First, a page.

By Maia Christopherson
Cyberbullying comes in many forms. Through electronic means, teens will cyberbully by spreading rumors, sending threatening messages, posing as another teen and post embarrassing material, and forwarding private photos without consent. Cyberbullying is an attempt to humiliate and degrade another through social media. Cyberbullying has serious consequences, with many teens committing suicide each year because of it.
Other forms of bullying are often private. Cyberbullying, on the other hand, is particularly harmful because it is so public. Anything posted online is in a permanent space accessible to anyone. Teens who suffer from cyberbullying can’t even find refuge in their home since social media is always there.
Talk with Your Teen About Cyberbullying
Because cyberbullying is so prevalent and toxic, it’s important to talk with your teen about it. Here are some things that you can discuss:
- Make sure that your teen understands what cyberbullying is
- Tell your teen that they can talk to you if they are ever cyberbullied
- Encourage your teen to tell you if their friends or peers are cyberbullied
- Educate your teen about the repercussions of cyberbullying
- Clarify that even liking or sharing hurtful content is unacceptable
- Encourage your teen to reach out to others who are victims of cyberbullying and lend support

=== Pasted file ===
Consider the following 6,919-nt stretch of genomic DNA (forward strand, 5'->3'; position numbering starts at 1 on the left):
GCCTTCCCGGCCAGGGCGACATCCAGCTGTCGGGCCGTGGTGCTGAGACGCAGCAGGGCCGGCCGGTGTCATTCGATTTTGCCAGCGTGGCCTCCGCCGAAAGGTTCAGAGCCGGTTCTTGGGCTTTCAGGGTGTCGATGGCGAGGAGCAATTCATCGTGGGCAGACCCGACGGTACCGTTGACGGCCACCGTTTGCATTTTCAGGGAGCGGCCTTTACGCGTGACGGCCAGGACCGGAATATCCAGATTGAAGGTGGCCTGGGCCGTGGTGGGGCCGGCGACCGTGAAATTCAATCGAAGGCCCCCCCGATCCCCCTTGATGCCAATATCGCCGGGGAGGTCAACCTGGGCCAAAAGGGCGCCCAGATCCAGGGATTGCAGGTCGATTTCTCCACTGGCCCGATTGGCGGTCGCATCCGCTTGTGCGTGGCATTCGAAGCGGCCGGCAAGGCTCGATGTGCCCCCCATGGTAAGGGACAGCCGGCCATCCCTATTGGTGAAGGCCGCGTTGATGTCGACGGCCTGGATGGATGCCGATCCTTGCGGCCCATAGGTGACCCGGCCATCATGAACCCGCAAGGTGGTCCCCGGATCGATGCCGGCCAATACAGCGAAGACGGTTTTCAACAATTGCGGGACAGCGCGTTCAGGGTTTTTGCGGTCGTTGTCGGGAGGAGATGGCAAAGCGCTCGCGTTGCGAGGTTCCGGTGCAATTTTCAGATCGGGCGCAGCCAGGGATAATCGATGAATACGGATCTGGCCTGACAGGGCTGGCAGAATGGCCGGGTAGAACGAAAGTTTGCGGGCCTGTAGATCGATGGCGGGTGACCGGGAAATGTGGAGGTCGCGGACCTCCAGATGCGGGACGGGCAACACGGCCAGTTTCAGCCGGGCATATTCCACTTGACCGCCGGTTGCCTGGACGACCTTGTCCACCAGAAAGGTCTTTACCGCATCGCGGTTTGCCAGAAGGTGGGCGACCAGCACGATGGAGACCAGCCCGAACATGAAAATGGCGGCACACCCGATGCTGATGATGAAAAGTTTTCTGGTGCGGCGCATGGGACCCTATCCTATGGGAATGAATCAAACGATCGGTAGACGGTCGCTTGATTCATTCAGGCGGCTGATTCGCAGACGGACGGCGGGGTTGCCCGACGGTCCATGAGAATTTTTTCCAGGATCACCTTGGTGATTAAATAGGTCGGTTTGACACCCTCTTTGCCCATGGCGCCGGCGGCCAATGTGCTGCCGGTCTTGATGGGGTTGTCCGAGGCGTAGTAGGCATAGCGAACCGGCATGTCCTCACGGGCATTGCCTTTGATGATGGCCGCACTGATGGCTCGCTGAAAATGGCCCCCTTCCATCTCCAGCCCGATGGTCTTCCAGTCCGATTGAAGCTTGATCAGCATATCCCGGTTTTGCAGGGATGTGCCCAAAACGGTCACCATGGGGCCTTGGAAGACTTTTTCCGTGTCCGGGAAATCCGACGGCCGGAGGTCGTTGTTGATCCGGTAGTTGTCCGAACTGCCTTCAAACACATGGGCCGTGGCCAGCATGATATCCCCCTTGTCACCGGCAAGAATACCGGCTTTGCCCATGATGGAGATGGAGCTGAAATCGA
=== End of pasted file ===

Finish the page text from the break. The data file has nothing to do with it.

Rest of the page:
How to Notice if Your Teen is a Victim and How to Help
Parents and teachers often don’t see cyberbullying since it’s not something that you see in person—it’s done online. If you want to know if your teen is being cyberbullied, the trick is to be aware of your teen’s behaviors. If your teen is a victim, some warning signs may include:
- Shutting down their social media account and opening a new one
- Avoiding social situations, even if they enjoyed socializing in the past
- Hiding their screen or device from others or becoming cagey about what they do online (perpetrators will do this too)
- Becoming emotionally distressed or withdrawn
Once you notice signs of cyberbullying, you can take action. To help your teen, you should:
1) Ask your teen gentle questions to determine the situation.
2) Document the bullying. Take screenshots of abusive messages or behavior. This will help you report the bullying to the relevant authorities.
3) Report the cyberbullying to your teen’s school. Work with teachers, mentors, and guidance counselors to get support for your teen. You can also report the cyberbullying to the social media platform where it happened.
4) If your teen receives threats, don’t hesitate to contact the police.
For additional information about online safety, read about Gaming Safety Tips.